The CBC and NHL Players Association polled players from all 30 NHL teams on a variety of different subjects from fighting to the league’s best players to the quality of cities and arenas.
(You can peruse all of the results here.)
Before we discuss the players who made the best showings, here are some of the more interesting “big picture” findings.
Anyway, getting more specific, players tabbed Sidney Crosby and Pavel Datsyuk for many of the “best skater” categories. The polls also show that Steven Stamkos has a ways to go before he earns top player recognition.
Pavel Datsyuk of the Detroit Red Wings was named in the most categories, 10, with Sidney Crosby of the Pittsburgh Penguins being mentioned in nine. But Crosby received more than 50 votes in seven of those categories, while in five of the categories Datsyuk is mentioned the Russian received fewer than 10 votes.
Crosby finished atop the voting in five categories — the smartest, the toughest forward to play against, the toughest player overall to face, the best role model, and top player to start a franchise with. Datsyuk got the nod as the cleanest player and the toughest to take the puck from.
Venerable Detroit defenceman Nicklas Lidstrom placed in nine categories, while Alexander Ovechkin received votes in eight, including the pick of goaltenders as the toughest skater to face.
Steve Stamkos of Tampa Bay Lightning is an emerging star, but perhaps still under the radar a bit. Stamkos got votes in seven categories but never received more than 15 votes in any of them (He got 15 for a distant second place to Crosby in “player to start a franchise with” polling).
Again, click here to find out who won the individual categories. There are some interesting answers, for sure.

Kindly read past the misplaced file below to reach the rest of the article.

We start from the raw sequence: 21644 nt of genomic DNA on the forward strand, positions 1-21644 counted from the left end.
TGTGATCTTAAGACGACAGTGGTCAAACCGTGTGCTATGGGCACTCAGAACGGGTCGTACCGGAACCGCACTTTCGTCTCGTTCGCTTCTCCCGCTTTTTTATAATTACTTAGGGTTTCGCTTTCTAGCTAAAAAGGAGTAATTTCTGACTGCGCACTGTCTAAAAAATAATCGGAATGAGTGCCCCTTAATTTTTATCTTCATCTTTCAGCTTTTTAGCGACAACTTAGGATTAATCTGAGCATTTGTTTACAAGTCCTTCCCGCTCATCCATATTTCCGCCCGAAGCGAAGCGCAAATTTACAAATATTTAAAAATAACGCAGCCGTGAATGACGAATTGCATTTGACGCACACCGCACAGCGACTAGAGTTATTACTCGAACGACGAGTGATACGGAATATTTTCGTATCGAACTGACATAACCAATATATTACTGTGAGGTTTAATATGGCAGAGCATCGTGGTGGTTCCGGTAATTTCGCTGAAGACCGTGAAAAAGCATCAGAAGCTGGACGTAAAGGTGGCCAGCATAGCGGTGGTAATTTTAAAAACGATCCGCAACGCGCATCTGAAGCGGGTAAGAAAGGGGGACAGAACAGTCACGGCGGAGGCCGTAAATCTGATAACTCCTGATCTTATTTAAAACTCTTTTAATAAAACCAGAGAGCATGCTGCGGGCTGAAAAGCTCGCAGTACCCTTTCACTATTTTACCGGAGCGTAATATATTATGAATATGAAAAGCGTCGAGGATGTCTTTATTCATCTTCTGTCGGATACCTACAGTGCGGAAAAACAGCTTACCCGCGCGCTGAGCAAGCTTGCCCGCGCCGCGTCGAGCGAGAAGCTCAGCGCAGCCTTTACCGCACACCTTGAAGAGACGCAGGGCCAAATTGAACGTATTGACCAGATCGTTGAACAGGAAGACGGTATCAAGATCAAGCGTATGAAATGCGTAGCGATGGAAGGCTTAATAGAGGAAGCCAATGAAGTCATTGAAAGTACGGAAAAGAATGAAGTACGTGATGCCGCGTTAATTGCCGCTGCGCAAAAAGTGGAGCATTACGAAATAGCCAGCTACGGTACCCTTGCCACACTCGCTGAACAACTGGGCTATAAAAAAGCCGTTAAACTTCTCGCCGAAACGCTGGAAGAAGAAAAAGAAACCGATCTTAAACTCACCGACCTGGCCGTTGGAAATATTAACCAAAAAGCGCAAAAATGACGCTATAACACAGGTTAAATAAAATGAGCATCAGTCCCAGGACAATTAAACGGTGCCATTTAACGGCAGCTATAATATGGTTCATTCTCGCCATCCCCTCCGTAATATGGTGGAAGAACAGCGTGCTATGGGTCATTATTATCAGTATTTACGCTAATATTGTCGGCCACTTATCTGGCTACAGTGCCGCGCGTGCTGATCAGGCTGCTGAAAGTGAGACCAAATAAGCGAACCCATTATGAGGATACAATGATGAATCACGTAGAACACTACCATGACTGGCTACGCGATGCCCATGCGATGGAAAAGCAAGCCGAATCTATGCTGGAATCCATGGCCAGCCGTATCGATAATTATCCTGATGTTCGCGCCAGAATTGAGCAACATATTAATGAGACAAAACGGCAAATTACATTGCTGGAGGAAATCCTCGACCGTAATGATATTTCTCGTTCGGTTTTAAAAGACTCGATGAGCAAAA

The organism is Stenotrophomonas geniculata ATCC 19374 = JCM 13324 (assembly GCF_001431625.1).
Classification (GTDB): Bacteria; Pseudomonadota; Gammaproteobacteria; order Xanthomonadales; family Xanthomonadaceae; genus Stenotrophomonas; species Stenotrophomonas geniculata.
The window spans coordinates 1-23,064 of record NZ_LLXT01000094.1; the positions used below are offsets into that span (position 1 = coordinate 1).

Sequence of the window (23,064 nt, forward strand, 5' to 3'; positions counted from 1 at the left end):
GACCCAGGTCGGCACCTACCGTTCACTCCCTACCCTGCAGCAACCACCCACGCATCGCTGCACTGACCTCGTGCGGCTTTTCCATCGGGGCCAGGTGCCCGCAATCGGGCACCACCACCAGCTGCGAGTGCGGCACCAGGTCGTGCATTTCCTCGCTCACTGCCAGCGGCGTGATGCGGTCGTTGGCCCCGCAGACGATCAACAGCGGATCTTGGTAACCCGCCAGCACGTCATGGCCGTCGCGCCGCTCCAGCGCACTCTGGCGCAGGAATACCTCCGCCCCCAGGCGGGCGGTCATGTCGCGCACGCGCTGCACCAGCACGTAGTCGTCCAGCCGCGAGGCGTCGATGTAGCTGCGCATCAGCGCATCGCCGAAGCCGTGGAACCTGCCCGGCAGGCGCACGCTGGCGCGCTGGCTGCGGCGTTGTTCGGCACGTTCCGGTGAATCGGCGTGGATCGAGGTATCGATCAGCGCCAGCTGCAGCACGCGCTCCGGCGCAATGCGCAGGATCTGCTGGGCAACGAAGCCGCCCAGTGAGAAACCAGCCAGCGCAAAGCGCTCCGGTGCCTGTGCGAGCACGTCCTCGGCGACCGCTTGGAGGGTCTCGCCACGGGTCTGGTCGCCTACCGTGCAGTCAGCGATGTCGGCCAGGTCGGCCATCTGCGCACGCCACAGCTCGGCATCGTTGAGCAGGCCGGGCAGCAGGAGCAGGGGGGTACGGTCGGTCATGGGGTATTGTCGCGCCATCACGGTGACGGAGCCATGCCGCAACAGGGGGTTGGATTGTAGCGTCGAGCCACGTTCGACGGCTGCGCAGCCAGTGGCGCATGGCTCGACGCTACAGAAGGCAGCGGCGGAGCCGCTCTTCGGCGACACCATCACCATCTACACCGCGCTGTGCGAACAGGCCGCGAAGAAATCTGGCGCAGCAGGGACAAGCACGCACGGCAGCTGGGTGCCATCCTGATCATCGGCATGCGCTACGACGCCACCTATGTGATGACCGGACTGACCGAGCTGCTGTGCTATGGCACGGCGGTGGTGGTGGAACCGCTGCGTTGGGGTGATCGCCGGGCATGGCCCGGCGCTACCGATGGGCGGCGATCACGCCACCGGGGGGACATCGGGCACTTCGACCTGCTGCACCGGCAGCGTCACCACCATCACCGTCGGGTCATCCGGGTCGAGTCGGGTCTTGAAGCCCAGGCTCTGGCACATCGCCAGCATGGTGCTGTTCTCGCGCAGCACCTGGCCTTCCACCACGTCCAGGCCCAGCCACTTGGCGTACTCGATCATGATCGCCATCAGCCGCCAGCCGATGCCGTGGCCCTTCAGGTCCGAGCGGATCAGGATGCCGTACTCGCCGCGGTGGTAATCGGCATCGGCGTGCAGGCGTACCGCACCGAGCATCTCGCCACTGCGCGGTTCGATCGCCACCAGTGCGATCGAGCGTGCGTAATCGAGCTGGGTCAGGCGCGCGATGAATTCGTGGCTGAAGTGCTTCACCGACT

If you want to summarize the Capitals – Maple Leafs game in one sentence, you could do worse than:
“Washington is hot as Jonathan Bernier is cold.”
The Caps reeled off a 4-2 win against Toronto on Saturday, giving them five straight wins. They also jumped into first place in the Metropolitan Division today, as they keep climbing while the New York Rangers are experiencing some growing pains.
Again, James Reimer can’t get healthy and back in Toronto’s net too soon:
With this win, Washington is now 17-5-1, leading the Metro by one point with 35 standings points. They also hold a game in hand against the Rangers, and no other Metro team even has 30 right now.
Measuring stick stretch begins
Tonight’s game began a “prove-it” month-and-change for Washington.
This contest began a three-game road trip, and they’ll also play six of seven away from Washington.
It’s pretty rough through the start of 2016, really. The Capitals will only enjoy three home games through Jan. 9.
In other words, the Capitals seem like a convincing East contender, but look out if they remain hot through the next 5-6 weeks.
Yes, there’s a lot of drama surrounding the Pittsburgh Penguins, whether it’s founded on serious problems or merely speculation.
It’s easy to get swept up in all of that and ignore the fact that, hey, they still have Evgeni Malkin and Sidney Crosby. Those two can really heal wounds with their on-ice play, and in Saturday’s case, Malkin is taking over against the Edmonton Oilers.
His spin-o-rama goal above was a real jaw-dropper. He also scored Pittsburgh’s second tally:
These highlights feel like Malkin’s way of saying “It’s going to be just fine.”
Update: It wasn’t enough for a win, however, as the Oilers beat the Penguins 3-2 via a shootout.
Fighting is down more or less across the board in the NHL, but the Tampa Bay Lightning might be the franchise least interested in dropping the gloves.
Ryan Callahan vs. Kyle Okposo already has some name recognition to it, yet it gets some bonus points for being the Bolts’ first fighting major of 2015-16.
It … probably loses those bonus points in being run-of-the-mill.
Hey, be fair; the Lightning are clearly out of practice.
It must be a helpless feeling to sit idly by while your team continues to flail, but such emotions are what opposing GMs love to prey on.
Edmonton Oilers GM Peter Chiarelli hasn’t been around through much of the suffering for this hapless franchise, yet that doesn’t mean he’s immune to the calls for improvement. To his credit, he’s not buckling under that pressure.
You can see and hear his full comments below:
If you don’t feel like playing the video, the message is simple enough.
Chiarelli isn’t happy with Edmonton’s record – he hasn’t “seen progression” in ways that he was expecting, but again … he doesn’t want to force moves.
Long story short, he can “sleep at night,” even if he’s disappointed.
Is he right to take a relaxed approach, though? Maybe it’s time to blow up a part of what isn’t working? Have some fun armchair GM’ing on this one.